Kalispell hillside home-and-garden tours showcase radiant landscape designed by the late Louis A. “Sam” Bibler
Story by Tristan Scott | Photography by Mandy MohlerEvery spring, the scene at Bibler Home and Gardens undergoes a transformation into a living mosaic of colors as thousands of spring bulbs come into bloom, painting the landscape in a fleeting coat of red, yellow, blue and orange.
By summer, the planted beds grow denser as the perennials are joined by a riot of annuals, and the garden puts on its breathtaking summer show.
Louis A. “Sam” Bibler designed the gardens and adjacent home, and assembled a menagerie of exotic animals on the property, offering tours up until his death in 2002.
Tyler Hawk, manager of Bibler Home and Gardens, said it was Bibler’s wish that the gardens remain available to others, and that they serve a public purpose.
“I think his vision was to make the world a more beautiful place and help the community,” Hawk said.
Starting July 20 and ending July 24, the gardens will open for their annual Splendid Summer Evenings tour, during which the public can visit and take a 90-minute tour for $10 per person and $3 per child. All of the proceeds go to the Flathead Valley Community College Foundation’s scholarship program. The tours run at 5:30 p.m. and 7 p.m.
The summer tour kickoff celebration takes place on July 20, featuring a wine reception, light hors d’oeuvres from culinary students at FVCC and a discussion with Carol Bibler about the swans and miniature animals her father loved. Tickets for this special event are $60, or $100 per couple.
At first blush, the extensive gardens seem like a mirage – the ponds, waterfalls, sculptures, arboretum, and log stable an aberration from the forested hillside above Foys Lake, which cools the grounds and counteracts the sultry mid-July heat.
“A lot of people just don’t think this could possibly exist in Montana,” Hawk said.
Miniature Sicilian donkeys and goats lumber below the log stable, and Australian black swans paddle laps around the ponds, flanked by a fleet of cygnets. The thrum of hummingbirds and dragonflies commingles with the high-pitched moan of a wind harp made by Bigfork artist and metalworker Jeffrey Funk.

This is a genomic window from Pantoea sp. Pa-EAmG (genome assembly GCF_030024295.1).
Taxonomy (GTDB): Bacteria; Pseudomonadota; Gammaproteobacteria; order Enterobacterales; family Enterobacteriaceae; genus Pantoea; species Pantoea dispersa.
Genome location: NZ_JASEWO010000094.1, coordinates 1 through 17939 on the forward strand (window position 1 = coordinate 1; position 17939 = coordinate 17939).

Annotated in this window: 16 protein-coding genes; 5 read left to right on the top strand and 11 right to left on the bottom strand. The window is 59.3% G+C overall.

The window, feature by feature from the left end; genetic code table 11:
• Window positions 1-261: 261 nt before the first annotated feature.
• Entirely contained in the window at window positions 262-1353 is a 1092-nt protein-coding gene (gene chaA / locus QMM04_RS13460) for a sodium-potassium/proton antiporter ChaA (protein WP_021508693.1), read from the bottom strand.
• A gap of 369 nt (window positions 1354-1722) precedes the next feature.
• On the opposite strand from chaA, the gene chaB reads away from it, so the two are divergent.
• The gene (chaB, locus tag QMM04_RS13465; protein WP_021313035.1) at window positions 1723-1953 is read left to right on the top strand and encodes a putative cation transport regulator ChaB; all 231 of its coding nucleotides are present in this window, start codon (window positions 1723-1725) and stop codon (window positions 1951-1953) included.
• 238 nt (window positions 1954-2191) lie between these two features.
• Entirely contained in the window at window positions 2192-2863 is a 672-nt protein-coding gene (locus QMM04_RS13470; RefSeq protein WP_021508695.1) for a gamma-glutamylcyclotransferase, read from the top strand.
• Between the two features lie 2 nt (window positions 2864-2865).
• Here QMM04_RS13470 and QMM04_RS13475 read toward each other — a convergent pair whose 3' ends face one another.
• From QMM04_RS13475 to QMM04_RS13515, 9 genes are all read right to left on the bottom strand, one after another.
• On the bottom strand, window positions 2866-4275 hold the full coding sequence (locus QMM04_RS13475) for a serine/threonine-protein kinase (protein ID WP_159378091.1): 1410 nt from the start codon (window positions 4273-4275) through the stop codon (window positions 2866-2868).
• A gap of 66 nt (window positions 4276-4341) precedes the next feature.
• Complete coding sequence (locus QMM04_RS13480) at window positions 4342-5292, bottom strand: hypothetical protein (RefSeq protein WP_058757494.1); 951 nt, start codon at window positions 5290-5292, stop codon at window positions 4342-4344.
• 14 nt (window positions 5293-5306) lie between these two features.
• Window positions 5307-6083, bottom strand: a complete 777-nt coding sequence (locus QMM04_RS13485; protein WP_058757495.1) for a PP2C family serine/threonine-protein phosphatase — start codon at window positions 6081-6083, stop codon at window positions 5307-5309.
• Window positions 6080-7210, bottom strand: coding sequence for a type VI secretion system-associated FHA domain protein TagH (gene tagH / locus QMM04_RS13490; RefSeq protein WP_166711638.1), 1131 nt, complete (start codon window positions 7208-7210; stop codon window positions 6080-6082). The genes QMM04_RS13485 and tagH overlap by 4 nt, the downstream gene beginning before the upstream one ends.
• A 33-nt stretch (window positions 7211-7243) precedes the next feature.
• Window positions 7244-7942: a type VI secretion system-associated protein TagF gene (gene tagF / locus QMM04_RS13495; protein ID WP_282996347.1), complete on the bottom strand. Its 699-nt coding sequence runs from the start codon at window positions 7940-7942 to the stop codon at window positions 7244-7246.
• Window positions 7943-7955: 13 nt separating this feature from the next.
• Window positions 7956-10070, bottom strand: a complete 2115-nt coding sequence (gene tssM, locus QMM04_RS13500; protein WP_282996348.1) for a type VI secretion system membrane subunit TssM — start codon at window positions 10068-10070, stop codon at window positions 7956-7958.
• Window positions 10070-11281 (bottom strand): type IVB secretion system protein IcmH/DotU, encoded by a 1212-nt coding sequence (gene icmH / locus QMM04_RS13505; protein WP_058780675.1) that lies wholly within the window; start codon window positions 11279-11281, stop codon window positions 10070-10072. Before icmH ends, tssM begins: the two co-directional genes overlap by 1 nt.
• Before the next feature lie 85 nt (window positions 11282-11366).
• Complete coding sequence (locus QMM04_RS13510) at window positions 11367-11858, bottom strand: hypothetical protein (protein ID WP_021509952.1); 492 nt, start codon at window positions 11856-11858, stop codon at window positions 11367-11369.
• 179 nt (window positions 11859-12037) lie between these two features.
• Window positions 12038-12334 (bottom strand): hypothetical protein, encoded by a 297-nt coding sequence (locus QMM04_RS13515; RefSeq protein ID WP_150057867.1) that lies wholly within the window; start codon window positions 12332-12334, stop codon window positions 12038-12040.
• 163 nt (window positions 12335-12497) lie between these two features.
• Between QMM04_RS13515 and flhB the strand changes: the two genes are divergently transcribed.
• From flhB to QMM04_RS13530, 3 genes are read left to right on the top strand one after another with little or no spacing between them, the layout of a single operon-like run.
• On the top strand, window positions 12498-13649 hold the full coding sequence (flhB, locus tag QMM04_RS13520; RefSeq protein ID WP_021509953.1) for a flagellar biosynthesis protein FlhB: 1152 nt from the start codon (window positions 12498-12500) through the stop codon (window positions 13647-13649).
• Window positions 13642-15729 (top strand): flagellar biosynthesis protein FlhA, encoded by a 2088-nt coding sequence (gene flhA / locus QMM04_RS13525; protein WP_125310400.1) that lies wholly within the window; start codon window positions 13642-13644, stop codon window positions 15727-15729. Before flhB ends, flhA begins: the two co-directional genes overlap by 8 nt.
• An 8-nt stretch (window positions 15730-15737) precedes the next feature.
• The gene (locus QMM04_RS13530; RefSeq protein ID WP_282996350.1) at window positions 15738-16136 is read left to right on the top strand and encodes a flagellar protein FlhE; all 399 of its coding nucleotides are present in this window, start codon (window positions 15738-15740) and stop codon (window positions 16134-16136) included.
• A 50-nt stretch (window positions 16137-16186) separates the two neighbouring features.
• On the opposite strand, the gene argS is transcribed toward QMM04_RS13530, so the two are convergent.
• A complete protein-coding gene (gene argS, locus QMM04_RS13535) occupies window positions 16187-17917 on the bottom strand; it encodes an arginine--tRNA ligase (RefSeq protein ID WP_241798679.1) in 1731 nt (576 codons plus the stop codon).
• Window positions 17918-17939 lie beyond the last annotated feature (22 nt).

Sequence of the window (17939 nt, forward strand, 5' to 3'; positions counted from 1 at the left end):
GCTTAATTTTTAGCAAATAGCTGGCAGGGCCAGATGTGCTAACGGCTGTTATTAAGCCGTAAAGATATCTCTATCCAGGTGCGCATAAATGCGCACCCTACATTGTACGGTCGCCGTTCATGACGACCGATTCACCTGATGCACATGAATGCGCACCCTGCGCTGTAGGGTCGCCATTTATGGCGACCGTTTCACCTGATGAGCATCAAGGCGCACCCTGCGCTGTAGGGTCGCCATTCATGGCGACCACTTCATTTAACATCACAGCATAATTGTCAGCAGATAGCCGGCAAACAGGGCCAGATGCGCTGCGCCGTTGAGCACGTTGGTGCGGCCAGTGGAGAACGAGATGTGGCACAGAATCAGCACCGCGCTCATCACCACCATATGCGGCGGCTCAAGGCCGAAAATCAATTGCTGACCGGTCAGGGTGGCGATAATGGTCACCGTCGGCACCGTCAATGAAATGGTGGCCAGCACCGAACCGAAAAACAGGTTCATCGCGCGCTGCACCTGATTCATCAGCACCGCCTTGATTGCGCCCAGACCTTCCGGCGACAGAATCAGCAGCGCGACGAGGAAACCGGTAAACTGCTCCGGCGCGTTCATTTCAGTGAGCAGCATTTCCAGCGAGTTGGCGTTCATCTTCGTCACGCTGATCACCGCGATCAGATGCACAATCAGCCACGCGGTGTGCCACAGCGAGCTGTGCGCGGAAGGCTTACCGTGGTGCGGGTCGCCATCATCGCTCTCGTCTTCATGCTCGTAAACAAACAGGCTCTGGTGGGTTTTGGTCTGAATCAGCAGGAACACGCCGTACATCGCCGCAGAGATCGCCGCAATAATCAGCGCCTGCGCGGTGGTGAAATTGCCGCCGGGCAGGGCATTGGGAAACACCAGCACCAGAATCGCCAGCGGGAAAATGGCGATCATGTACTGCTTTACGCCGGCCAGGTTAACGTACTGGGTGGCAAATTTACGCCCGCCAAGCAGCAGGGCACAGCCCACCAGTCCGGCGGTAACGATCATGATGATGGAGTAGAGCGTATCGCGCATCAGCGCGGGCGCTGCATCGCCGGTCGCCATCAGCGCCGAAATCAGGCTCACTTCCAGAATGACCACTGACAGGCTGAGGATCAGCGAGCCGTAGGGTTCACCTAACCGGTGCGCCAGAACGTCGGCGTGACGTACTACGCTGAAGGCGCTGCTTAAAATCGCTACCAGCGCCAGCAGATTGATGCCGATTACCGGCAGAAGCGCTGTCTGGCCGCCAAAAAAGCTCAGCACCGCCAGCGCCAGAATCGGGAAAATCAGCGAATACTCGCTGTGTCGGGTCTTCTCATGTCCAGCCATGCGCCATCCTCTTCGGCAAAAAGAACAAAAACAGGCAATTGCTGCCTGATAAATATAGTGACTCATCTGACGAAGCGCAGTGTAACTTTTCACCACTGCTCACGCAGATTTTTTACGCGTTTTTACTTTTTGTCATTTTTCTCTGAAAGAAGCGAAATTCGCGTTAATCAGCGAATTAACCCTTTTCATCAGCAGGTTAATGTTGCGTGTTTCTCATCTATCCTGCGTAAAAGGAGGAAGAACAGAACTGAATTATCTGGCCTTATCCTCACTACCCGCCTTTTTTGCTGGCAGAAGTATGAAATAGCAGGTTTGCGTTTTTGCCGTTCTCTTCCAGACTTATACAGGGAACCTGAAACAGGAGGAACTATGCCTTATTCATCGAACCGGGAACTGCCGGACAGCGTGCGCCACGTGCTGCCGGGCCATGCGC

Hundreds of mature trees and shrubs pepper the property, and extensive arboretums of heirloom varieties – apple, plum and other fruit trees – coincide with a host of deciduous hardwoods, conifers and shrubs.
“It’s very rewarding,” head gardener Jeanie Teausant said. “We try to tailor everything we do to what Sam would want.”
Teausant has been head gardener since 2009, after moving to the Flathead Valley from Oregon, where she’d been in the nursery business for two decades. As the economy tanked, the nursery business withered, and Teausant counts herself lucky to have stumbled upon Bibler Gardens.
“I still can’t believe that I found this place, but I honestly could not imagine being anywhere else,” she said, surrounded by six-foot towers of perennials in the frenetic days before the gardens opened for spring tours.
And if the flower-festooned landscape seems incongruous with the surrounding valley, the Bibler home is just the opposite, designed to blend in with the hillside, its unobtrusive architecture belying a spacious and elegant interior.
“Sam really influenced the design of the home,” Hawk said. “He wanted it to fit into the hillside and blend into the landscape rather than stand out like a trophy home.”
However, the subterfuge only holds up until one peeks at the home’s ornate interior.
The home, built in 1978 and designed by the late Bill Bierrum, is furnished with an extensive collection of Victorian-era antiques, and features Persian rugs of both palace and tribal styles, ancient Persian bronzes, 19th-century tribal weavings, and a collection of Inuit prints and soapstone carvings.
Bibler traveled extensively, and having been stationed in England during World War II – during which he flew 25 missions in B-17 bombers – had occasion to view formal gardens on a grand scale, which contributed to his appreciation of beauty, nature and art.
A petroleum geologist by trade, Bibler and his wife, Jean, who also passed away in 2002, moved to Kalispell in 1966 and built the home on Lakeshore Drive in 1978, overlooking the Flathead Valley and Foys Lake area.
Bibler did all of the gardening himself, Hawk said, and while the formal gardens are situated on 5 acres, the property itself spans 16 acres, with orchards and an elaborate collection of trees flanking its outskirts.
The garden’s color scheme changes seasonally, sometimes featuring a moodier array of blues. But this summer, the gardens will showcase Bibler’s favorite arrangement – oranges, reds and yellows.
“That was always Sam’s favorite,” Hawk said. “He was a driven man and he made this place special. He loved art, and his own talents as an artist are evident here. It’s kind of a nice jewel that nobody knows about in the valley, and we like to think he’d be proud with how it’s been maintained.”